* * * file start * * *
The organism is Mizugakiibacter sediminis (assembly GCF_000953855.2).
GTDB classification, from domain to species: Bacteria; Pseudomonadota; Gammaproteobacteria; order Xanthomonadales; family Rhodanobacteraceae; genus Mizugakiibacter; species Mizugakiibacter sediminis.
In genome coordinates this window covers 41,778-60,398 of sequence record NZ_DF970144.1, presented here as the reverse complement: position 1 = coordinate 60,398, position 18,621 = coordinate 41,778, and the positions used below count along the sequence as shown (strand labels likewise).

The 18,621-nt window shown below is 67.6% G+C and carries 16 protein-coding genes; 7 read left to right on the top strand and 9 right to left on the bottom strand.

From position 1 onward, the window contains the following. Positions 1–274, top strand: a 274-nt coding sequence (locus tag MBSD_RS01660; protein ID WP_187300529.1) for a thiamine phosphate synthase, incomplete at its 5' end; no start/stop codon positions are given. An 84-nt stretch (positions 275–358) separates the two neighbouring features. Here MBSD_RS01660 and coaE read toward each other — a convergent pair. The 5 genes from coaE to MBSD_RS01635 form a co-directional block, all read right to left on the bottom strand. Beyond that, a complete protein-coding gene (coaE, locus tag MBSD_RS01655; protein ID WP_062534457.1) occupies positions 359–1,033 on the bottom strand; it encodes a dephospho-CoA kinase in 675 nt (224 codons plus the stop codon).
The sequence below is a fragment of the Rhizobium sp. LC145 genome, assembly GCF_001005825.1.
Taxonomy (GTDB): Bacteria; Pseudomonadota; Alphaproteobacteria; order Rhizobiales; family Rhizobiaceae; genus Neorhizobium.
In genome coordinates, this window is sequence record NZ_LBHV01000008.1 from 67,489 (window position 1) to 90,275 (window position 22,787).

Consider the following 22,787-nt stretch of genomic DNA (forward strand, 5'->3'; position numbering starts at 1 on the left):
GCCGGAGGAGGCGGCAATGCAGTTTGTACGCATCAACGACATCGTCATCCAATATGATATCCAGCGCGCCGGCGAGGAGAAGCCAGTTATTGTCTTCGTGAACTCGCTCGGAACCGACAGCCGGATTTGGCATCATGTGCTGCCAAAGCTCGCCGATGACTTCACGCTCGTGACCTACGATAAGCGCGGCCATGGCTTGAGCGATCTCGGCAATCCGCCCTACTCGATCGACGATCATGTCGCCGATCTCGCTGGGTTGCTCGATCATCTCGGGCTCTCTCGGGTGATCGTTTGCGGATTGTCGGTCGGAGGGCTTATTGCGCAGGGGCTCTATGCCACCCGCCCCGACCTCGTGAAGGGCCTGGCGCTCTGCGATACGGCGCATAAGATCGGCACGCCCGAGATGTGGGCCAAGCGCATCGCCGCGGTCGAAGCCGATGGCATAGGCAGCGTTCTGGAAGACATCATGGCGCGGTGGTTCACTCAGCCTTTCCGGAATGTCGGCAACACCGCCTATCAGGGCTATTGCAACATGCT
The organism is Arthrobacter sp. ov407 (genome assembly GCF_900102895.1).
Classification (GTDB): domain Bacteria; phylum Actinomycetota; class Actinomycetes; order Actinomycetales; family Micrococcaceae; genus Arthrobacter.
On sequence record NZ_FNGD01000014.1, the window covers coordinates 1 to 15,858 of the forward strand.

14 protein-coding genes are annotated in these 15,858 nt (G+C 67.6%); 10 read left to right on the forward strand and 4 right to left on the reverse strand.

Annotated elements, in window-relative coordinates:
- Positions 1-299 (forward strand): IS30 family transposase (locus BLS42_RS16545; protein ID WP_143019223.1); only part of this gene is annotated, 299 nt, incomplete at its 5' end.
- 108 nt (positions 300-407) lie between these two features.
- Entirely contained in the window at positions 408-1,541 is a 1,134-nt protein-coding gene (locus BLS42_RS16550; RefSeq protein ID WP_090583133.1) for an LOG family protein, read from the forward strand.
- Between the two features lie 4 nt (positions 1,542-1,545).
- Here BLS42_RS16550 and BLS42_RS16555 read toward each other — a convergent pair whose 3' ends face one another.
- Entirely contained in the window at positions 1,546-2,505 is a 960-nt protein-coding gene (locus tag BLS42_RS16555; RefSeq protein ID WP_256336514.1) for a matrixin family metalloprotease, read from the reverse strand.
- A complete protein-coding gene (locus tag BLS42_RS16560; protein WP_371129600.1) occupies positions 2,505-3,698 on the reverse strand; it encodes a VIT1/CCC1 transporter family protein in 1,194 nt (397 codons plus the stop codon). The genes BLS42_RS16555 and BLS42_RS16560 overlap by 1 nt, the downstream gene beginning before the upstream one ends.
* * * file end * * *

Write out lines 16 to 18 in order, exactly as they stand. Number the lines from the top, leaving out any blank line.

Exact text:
- Positions 1-299 (forward strand): IS30 family transposase (locus BLS42_RS16545; protein ID WP_143019223.1); only part of this gene is annotated, 299 nt, incomplete at its 5' end.
- 108 nt (positions 300-407) lie between these two features.
- Entirely contained in the window at positions 408-1,541 is a 1,134-nt protein-coding gene (locus BLS42_RS16550; RefSeq protein ID WP_090583133.1) for an LOG family protein, read from the forward strand.